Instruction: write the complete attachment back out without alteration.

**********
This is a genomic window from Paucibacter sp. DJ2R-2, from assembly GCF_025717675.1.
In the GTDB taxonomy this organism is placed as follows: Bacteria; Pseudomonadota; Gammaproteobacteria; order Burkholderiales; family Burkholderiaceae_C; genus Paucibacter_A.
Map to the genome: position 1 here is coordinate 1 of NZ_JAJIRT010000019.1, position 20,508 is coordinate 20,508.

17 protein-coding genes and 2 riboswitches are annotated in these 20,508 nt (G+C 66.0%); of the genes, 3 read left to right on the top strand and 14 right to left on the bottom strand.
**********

This is a genomic window from Paucibacter sp. DJ2R-2, from assembly GCF_025717675.1.
In the GTDB taxonomy this organism is placed as follows: Bacteria; Pseudomonadota; Gammaproteobacteria; order Burkholderiales; family Burkholderiaceae_C; genus Paucibacter_A.
Map to the genome: position 1 here is coordinate 1 of NZ_JAJIRT010000019.1, position 20,508 is coordinate 20,508.

17 protein-coding genes and 2 riboswitches are annotated in these 20,508 nt (G+C 66.0%); of the genes, 3 read left to right on the top strand and 14 right to left on the bottom strand.